30 January 2006 | The_Void
A lesser-known Hitchcock masterclass!
Hitchcock made a lot of great films, many of which have been met with the acclaim that they rightly deserve. Lifeboat deserves a lot of acclaim, yet its lesser-known status doesn't allow justice in that respect. This film represents one of Hitchcock's major successes in scene setting and drawing the audience into the story. The way that Hitchcock uses his camera aboard the lifeboat is amazing, as by keeping the action on the claustrophobic craft, the great director ensures that his audience is always plugged into the plight of his characters; which helps the film no end when it comes to the story, as we know their situation at all times. In fact, it's amazing just how well Hitchcock does do this; while they were starving, I was too! The plot is simple, yet a great base for a wartime thriller. We follow the surviving members of a crew from a ship that was bombed by a German U-Boat. They're crammed onto a small lifeboat, but there's one survivor that isn't quite welcome. His name is Willy, and he's a survivor of the U-Boat that sank the ill-fated ship.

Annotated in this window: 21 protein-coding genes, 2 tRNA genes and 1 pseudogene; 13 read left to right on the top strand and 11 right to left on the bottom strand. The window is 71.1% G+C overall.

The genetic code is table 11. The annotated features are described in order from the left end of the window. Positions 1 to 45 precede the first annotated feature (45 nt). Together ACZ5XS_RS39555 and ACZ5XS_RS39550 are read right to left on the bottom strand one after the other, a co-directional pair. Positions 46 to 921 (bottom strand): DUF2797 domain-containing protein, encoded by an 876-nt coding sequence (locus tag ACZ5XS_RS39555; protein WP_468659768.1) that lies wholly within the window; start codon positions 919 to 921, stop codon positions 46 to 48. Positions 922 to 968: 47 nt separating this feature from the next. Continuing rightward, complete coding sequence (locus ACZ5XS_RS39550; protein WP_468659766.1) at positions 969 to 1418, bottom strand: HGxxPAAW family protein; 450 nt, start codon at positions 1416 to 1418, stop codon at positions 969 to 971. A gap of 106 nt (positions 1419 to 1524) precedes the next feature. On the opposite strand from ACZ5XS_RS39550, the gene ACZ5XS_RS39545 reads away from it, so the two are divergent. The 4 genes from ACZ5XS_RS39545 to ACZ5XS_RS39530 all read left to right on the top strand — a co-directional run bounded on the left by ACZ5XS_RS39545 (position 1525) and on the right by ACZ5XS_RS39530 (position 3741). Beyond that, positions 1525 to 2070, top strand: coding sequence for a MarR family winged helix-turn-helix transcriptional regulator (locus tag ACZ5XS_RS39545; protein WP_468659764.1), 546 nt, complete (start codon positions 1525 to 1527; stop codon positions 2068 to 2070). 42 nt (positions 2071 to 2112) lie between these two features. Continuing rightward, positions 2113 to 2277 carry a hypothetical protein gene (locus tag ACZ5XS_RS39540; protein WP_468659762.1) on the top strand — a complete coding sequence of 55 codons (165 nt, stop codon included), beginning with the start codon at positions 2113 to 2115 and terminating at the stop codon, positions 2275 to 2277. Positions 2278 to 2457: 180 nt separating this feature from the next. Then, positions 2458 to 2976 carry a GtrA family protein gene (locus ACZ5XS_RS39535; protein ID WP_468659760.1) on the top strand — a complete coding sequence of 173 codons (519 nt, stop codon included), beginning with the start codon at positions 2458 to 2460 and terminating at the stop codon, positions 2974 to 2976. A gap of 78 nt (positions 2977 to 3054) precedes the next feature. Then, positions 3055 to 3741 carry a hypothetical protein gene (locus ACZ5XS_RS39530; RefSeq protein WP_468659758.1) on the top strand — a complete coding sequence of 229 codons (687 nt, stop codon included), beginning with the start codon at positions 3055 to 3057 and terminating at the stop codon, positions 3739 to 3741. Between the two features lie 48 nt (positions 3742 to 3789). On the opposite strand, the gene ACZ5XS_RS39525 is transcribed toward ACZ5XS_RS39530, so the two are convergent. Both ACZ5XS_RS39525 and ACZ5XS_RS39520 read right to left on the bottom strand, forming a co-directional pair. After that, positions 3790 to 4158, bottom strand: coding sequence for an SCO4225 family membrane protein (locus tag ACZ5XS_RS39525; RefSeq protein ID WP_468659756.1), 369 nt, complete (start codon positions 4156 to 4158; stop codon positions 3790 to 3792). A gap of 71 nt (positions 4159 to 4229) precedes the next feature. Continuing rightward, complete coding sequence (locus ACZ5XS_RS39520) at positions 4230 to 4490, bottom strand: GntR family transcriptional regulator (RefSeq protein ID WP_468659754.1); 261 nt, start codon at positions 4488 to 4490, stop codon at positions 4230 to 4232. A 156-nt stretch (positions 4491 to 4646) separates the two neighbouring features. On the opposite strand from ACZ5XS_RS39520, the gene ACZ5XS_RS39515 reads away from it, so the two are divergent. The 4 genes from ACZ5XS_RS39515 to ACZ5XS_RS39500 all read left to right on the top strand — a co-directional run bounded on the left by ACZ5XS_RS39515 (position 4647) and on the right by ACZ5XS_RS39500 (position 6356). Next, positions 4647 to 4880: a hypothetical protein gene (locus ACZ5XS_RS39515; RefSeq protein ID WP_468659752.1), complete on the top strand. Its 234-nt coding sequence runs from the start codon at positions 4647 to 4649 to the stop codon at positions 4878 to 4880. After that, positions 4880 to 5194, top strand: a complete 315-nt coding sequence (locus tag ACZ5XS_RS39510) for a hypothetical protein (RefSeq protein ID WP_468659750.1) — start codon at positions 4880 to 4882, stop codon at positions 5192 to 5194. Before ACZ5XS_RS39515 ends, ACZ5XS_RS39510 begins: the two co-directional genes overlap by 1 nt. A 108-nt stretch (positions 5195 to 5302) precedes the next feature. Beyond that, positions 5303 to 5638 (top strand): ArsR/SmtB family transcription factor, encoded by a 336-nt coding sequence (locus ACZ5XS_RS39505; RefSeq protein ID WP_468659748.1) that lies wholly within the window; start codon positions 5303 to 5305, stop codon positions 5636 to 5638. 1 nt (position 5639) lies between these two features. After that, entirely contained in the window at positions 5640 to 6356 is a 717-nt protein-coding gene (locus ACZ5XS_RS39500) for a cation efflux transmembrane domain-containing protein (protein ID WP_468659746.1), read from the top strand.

Given the time when this was made (towards the end of World War 2), it's hardly surprising that it's filled with propaganda. Usually, this annoys me; but here it's done really well, and the propaganda is actually worked into the story instead of just being there to rally the allied population at the time. Hitchcock turns this into a twist, and the way that he parodies the war on the whole on just a small lifeboat in the middle of the big ocean is great. The entire film takes place on just one single set. The action never leaves the lifeboat (aside from to pan around the surrounding area), but Hitchcock uses this to his advantage. The lack of locations really enforces the crew's isolation. The acting is melodramatic in typical forties fashion; but all of the cast members do well in their roles. Tallulah Bankhead takes the lead role and really is the linchpin of the movie. She is joined by the likes of William Bendix, Walter Slezak and John Hodiak, who give great turns despite not being A-class actors. Overall, this is a Hitchcock film that I would say is just as important to see as the likes of Rear Window and Strangers on a Train. This is Hitchcock at his best, and the film is a great ninety-five minutes to boot. Don't miss this one!